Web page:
Interview with Wilhemina Manaso
My colleague Judith, who specialises in Mining Recruitment in Africa, spoke to Wilhemina Manaso, Mine Manager at BHP Billiton in South Africa to share her experiences and advice for women embarking on a career in the Mining industry...
There are a lot of barriers caused by my gender; as a woman, if you’re doing well in a male-dominated industry they think you’re having an affair with one of the senior managers. Every time I was promoted, they would say, ‘how come you promoted her? Is she having a relationship with you?”
Mining is an industry which has always been male-dominated, regardless of geographical location. There have been positive steps which have helped to integrate women into the industry, but females continue to be under-represented and Mining is still largely a man’s domain. The study ‘Mining for Talent,’ published early in 2013 and conducted by Women in Mining (UK) and Price-Waterhouse Coopers, stated that the mining industry has the lowest number of women on company boards of any industry group worldwide. South Africa is one country which is leading the rest in terms of employing women in the mining and minerals sectors.
Up until the 1990s, legislation meant that women were not permitted to work underground in South Africa. This all changed, and in 2002 the South African Mining Charter introduced quotas urging mining companies to employ a 10% female staff quota (where it was just 2% in the year 2000). South Africa in particular is an interesting case: the country, through its policies, has been working to rectify the injustices of its past by helping those who have historically been at a disadvantage. Certainly, over the last few years there has been a rise in the number of women qualifying in technical roles as well as more traditionally ‘female’ roles such as office staff. The problem with this, however, is that many companies appear to have approached that quota as a goal – when in reality, it could be a fantastic opportunity for companies to far exceed the quota, initiating a truly diverse workforce more representative of the country’s people.
There are incentives for women in SA to enter the industry. Bursaries have been introduced in an attempt to attract young women to mining, allowing them to compete in this male-dominated environment and giving them the opportunities they need to develop key specialised skills. The problem is that these incentives take some years to trickle down; there may be more females studying mining subjects at university, but their presence in management will not be felt until they have gained the relevant experience which will in turn open up the higher positions to them.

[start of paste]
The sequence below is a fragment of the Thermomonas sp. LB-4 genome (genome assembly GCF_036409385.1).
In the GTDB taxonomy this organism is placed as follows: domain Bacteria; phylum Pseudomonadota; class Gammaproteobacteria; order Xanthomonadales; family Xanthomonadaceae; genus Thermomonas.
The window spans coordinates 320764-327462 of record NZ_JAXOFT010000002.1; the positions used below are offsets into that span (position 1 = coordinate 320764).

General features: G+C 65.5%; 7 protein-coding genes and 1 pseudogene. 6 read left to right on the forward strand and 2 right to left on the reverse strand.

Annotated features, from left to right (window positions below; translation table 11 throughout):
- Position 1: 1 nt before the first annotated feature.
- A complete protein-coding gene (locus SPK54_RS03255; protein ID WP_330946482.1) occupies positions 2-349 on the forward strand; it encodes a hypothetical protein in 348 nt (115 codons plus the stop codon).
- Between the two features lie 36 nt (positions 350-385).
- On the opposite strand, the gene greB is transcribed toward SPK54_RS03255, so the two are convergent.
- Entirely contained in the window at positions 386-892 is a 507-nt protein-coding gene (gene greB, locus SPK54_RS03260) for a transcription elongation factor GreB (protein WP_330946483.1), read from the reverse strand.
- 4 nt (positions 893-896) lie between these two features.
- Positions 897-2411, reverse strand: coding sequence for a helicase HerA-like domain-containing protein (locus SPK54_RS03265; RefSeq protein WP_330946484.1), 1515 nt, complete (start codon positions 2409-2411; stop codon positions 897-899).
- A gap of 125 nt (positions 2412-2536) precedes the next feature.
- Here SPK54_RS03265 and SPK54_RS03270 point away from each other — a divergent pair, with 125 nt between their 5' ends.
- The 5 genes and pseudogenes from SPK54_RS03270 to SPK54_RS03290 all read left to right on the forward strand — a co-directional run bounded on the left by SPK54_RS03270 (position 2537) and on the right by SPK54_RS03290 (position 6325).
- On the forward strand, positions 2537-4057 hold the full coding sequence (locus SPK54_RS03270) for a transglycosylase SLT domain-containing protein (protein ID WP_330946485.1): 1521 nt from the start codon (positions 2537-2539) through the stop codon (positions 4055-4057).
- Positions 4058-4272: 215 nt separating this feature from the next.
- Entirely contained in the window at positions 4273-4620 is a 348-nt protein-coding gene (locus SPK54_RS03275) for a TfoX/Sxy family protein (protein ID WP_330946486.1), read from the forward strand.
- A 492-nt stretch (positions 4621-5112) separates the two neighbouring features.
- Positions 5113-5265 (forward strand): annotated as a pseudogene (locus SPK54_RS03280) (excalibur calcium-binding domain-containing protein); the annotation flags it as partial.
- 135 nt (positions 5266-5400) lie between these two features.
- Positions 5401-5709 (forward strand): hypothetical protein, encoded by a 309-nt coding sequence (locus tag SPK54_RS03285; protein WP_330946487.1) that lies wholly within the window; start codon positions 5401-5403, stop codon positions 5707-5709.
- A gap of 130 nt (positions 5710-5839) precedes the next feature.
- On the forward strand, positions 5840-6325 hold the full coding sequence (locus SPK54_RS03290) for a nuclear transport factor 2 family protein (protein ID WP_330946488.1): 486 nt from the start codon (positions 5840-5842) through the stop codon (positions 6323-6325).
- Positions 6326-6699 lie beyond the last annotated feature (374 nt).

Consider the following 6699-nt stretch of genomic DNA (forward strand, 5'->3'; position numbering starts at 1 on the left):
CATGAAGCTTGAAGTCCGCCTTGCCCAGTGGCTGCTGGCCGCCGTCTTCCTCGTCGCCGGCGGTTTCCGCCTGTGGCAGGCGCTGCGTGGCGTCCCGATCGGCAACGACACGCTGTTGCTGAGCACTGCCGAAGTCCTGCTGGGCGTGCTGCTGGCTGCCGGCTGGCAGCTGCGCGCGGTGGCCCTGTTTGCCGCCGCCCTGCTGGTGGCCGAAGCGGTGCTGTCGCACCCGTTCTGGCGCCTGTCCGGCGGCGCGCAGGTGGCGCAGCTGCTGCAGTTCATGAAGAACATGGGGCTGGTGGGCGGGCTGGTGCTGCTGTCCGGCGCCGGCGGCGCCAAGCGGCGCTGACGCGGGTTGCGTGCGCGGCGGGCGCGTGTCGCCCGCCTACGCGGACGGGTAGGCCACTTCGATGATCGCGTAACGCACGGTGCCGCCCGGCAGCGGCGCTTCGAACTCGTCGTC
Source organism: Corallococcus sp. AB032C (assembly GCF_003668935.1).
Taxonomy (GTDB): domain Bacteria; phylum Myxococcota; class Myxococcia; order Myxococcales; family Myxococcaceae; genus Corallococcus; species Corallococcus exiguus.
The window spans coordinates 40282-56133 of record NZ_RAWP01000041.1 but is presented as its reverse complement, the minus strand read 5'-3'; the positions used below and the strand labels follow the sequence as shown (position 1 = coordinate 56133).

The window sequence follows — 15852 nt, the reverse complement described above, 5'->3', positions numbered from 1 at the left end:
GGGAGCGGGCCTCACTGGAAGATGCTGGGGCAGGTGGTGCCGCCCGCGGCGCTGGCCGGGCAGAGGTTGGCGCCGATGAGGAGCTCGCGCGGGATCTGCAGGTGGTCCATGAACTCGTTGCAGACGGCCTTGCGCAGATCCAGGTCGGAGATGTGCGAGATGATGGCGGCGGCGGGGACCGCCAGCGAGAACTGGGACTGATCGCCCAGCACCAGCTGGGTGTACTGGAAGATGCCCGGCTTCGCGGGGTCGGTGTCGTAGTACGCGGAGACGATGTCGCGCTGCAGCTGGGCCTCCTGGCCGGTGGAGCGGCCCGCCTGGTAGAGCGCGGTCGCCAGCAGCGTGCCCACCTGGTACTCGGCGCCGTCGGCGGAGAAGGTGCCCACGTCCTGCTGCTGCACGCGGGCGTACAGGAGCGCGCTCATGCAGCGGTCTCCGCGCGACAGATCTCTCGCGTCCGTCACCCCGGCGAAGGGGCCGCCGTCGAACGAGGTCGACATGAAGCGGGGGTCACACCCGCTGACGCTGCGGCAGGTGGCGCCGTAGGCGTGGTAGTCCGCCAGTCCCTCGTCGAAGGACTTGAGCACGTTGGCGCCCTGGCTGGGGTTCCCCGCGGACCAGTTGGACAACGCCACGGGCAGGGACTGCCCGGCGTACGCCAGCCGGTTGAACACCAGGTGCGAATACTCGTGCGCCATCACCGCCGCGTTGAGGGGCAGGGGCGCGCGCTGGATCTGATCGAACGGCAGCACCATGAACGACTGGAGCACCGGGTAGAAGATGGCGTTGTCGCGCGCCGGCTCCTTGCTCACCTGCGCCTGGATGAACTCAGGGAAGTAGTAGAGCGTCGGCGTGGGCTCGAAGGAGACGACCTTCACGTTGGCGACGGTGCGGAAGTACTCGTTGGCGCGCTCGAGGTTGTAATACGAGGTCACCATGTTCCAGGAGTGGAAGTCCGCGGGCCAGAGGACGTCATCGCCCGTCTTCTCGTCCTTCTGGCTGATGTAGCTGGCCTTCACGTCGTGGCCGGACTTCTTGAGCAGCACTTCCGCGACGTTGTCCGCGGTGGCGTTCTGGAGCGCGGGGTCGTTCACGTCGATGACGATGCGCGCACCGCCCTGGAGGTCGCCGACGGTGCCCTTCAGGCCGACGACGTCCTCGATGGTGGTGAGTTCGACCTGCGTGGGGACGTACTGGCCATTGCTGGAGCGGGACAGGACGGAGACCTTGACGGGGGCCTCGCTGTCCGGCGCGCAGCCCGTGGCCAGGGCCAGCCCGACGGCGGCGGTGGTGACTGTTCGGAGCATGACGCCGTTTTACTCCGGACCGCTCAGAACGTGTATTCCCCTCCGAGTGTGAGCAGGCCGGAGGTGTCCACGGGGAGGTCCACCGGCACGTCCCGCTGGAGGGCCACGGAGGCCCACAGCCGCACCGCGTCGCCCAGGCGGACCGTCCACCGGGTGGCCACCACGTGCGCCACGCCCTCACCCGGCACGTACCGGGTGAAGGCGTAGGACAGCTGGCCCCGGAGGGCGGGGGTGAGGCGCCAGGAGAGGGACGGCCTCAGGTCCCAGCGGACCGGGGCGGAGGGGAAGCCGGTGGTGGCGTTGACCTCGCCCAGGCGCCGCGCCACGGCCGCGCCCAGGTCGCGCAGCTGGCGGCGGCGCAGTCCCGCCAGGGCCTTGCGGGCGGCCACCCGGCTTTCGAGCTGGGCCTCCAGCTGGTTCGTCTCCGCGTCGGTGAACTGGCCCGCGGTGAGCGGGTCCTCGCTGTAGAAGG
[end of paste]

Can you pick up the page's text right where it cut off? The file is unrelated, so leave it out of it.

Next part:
Most mining companies face problems in retaining female talent. It’s a fair assumption to say that people must feel empowered and have their achievements recognised at work, or they will often leave to seek other opportunities elsewhere. A 2013 survey (the findings of which can be viewed here) conducted by Women In Mining at an operation in the Northern Cape of South Africa found that men on the whole were supportive of women in core or technical positions, but one man, for example, stated that “females tend to cry easier than men and once a month some of them phone in ill for one or two days… the fact that you have put a female into the mine does not suddenly turn her into a male,” which is indicative of some of the attitudes women must face when working in an industry which is still so male-dominated.
We spoke to Wilhemina Manaso, who works as Mine Manager in Rehabilitation for BHP Billiton over in South Africa, to discuss her experiences at work. Wilhemina was the first female at her mine to receive her Mine Manager’s certificate back in 2010. She has found on the whole that in the time she has been working in mining, perceptions of women in the industry have changed – but that it is a slow process and still tough even now for women to get ahead.
“I’m a Mine Manager, so I really don’t have many issues now, but I remember when I started as a graduate in 2005 I was one of the few ladies working in the mines. The guys were just so surprised and shocked that one day they would have to be led by women that I got so much resistance from them.” Wilhemina recalls that at the beginning of her career, men would even threaten her, but right from the start she stood firm in her career choice,
"I just said, listen, it’s something that I need in life. I studied Mining Engineering and there’s no way I can go back and do something different – so I just had to improve and work through the ranks until I became who I am… but it’s been a very difficult journey to tell the truth.”
For Wilhemina, the journey to the top felt like a long one, “Each and every section that you get into, at least for the first six months or so, people are still trying to get to know you. It’s just up to you to show them that you are actually capable. After 4 or 6 months, when they get used to you, they no longer see you as just a woman – they see you as their leader.”